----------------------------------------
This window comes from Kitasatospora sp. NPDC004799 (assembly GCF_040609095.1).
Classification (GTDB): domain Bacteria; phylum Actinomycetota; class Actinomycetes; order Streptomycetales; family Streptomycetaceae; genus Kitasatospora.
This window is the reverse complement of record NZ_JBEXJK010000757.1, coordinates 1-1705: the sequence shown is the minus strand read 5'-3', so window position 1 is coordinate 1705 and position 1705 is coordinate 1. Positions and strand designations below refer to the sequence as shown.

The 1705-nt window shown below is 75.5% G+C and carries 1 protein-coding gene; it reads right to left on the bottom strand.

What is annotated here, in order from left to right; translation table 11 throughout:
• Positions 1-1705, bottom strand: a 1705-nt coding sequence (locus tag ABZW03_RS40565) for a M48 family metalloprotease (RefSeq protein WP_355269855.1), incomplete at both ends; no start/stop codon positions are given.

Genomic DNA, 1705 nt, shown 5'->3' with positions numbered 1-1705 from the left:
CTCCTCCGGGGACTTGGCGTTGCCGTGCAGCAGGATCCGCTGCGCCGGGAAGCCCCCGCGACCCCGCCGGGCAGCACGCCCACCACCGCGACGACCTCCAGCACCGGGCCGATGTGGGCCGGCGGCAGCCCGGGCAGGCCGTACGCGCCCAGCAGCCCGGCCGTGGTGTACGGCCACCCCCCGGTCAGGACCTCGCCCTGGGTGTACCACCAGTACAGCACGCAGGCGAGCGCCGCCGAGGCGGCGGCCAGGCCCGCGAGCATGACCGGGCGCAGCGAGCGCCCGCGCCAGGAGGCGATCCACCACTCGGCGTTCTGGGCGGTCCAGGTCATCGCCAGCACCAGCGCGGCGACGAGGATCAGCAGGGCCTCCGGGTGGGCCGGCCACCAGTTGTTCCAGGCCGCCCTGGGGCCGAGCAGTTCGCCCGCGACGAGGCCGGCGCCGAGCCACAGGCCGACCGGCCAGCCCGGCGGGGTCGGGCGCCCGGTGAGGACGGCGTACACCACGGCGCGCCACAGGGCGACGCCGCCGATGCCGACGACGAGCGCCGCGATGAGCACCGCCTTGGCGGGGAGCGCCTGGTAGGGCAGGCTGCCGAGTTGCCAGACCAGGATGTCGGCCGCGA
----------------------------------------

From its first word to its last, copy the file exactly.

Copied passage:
This window comes from Kitasatospora sp. NPDC004799 (assembly GCF_040609095.1).
Classification (GTDB): domain Bacteria; phylum Actinomycetota; class Actinomycetes; order Streptomycetales; family Streptomycetaceae; genus Kitasatospora.
This window is the reverse complement of record NZ_JBEXJK010000757.1, coordinates 1-1705: the sequence shown is the minus strand read 5'-3', so window position 1 is coordinate 1705 and position 1705 is coordinate 1. Positions and strand designations below refer to the sequence as shown.

The 1705-nt window shown below is 75.5% G+C and carries 1 protein-coding gene; it reads right to left on the bottom strand.

What is annotated here, in order from left to right; translation table 11 throughout:
• Positions 1-1705, bottom strand: a 1705-nt coding sequence (locus tag ABZW03_RS40565) for a M48 family metalloprotease (RefSeq protein WP_355269855.1), incomplete at both ends; no start/stop codon positions are given.

Genomic DNA, 1705 nt, shown 5'->3' with positions numbered 1-1705 from the left:
CTCCTCCGGGGACTTGGCGTTGCCGTGCAGCAGGATCCGCTGCGCCGGGAAGCCCCCGCGACCCCGCCGGGCAGCACGCCCACCACCGCGACGACCTCCAGCACCGGGCCGATGTGGGCCGGCGGCAGCCCGGGCAGGCCGTACGCGCCCAGCAGCCCGGCCGTGGTGTACGGCCACCCCCCGGTCAGGACCTCGCCCTGGGTGTACCACCAGTACAGCACGCAGGCGAGCGCCGCCGAGGCGGCGGCCAGGCCCGCGAGCATGACCGGGCGCAGCGAGCGCCCGCGCCAGGAGGCGATCCACCACTCGGCGTTCTGGGCGGTCCAGGTCATCGCCAGCACCAGCGCGGCGACGAGGATCAGCAGGGCCTCCGGGTGGGCCGGCCACCAGTTGTTCCAGGCCGCCCTGGGGCCGAGCAGTTCGCCCGCGACGAGGCCGGCGCCGAGCCACAGGCCGACCGGCCAGCCCGGCGGGGTCGGGCGCCCGGTGAGGACGGCGTACACCACGGCGCGCCACAGGGCGACGCCGCCGATGCCGACGACGAGCGCCGCGATGAGCACCGCCTTGGCGGGGAGCGCCTGGTAGGGCAGGCTGCCGAGTTGCCAGACCAGGATGTCGGCCGCGA